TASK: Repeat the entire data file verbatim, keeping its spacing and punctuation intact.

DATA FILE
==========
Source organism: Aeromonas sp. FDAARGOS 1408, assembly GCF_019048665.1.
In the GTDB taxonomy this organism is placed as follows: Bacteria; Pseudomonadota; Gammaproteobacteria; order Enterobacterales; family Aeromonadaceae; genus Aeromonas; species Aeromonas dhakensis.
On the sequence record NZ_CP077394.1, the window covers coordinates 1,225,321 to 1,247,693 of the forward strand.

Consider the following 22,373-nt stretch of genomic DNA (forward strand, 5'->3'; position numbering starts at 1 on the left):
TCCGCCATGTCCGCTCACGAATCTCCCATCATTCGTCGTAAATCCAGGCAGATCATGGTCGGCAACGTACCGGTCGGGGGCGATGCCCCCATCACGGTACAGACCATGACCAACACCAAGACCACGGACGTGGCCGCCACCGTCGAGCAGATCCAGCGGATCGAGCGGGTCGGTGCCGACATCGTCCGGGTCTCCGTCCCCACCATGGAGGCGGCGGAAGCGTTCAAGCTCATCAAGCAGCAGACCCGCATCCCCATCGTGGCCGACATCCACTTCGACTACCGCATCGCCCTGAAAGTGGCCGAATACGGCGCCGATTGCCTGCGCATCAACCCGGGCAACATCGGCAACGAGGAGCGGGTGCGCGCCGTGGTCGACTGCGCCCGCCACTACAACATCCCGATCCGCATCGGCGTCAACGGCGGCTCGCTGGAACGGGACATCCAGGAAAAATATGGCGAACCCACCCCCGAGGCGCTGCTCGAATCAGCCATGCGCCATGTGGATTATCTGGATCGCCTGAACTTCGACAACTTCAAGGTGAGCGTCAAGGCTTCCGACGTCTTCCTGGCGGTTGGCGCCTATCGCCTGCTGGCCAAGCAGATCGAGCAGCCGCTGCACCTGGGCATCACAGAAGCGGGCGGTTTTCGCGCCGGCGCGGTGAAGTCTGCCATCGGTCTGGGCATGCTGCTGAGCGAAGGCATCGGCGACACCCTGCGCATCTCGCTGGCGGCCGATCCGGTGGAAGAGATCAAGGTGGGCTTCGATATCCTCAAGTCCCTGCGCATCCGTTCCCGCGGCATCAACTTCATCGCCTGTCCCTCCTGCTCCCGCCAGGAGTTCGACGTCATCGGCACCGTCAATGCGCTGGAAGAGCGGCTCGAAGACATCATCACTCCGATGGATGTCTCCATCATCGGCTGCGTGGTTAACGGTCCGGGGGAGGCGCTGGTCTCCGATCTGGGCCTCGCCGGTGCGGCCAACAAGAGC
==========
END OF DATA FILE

Source organism: Aeromonas sp. FDAARGOS 1408, assembly GCF_019048665.1.
In the GTDB taxonomy this organism is placed as follows: Bacteria; Pseudomonadota; Gammaproteobacteria; order Enterobacterales; family Aeromonadaceae; genus Aeromonas; species Aeromonas dhakensis.
On the sequence record NZ_CP077394.1, the window covers coordinates 1,225,321 to 1,247,693 of the forward strand.

Consider the following 22,373-nt stretch of genomic DNA (forward strand, 5'->3'; position numbering starts at 1 on the left):
TCCGCCATGTCCGCTCACGAATCTCCCATCATTCGTCGTAAATCCAGGCAGATCATGGTCGGCAACGTACCGGTCGGGGGCGATGCCCCCATCACGGTACAGACCATGACCAACACCAAGACCACGGACGTGGCCGCCACCGTCGAGCAGATCCAGCGGATCGAGCGGGTCGGTGCCGACATCGTCCGGGTCTCCGTCCCCACCATGGAGGCGGCGGAAGCGTTCAAGCTCATCAAGCAGCAGACCCGCATCCCCATCGTGGCCGACATCCACTTCGACTACCGCATCGCCCTGAAAGTGGCCGAATACGGCGCCGATTGCCTGCGCATCAACCCGGGCAACATCGGCAACGAGGAGCGGGTGCGCGCCGTGGTCGACTGCGCCCGCCACTACAACATCCCGATCCGCATCGGCGTCAACGGCGGCTCGCTGGAACGGGACATCCAGGAAAAATATGGCGAACCCACCCCCGAGGCGCTGCTCGAATCAGCCATGCGCCATGTGGATTATCTGGATCGCCTGAACTTCGACAACTTCAAGGTGAGCGTCAAGGCTTCCGACGTCTTCCTGGCGGTTGGCGCCTATCGCCTGCTGGCCAAGCAGATCGAGCAGCCGCTGCACCTGGGCATCACAGAAGCGGGCGGTTTTCGCGCCGGCGCGGTGAAGTCTGCCATCGGTCTGGGCATGCTGCTGAGCGAAGGCATCGGCGACACCCTGCGCATCTCGCTGGCGGCCGATCCGGTGGAAGAGATCAAGGTGGGCTTCGATATCCTCAAGTCCCTGCGCATCCGTTCCCGCGGCATCAACTTCATCGCCTGTCCCTCCTGCTCCCGCCAGGAGTTCGACGTCATCGGCACCGTCAATGCGCTGGAAGAGCGGCTCGAAGACATCATCACTCCGATGGATGTCTCCATCATCGGCTGCGTGGTTAACGGTCCGGGGGAGGCGCTGGTCTCCGATCTGGGCCTCGCCGGTGCGGCCAACAAGAGC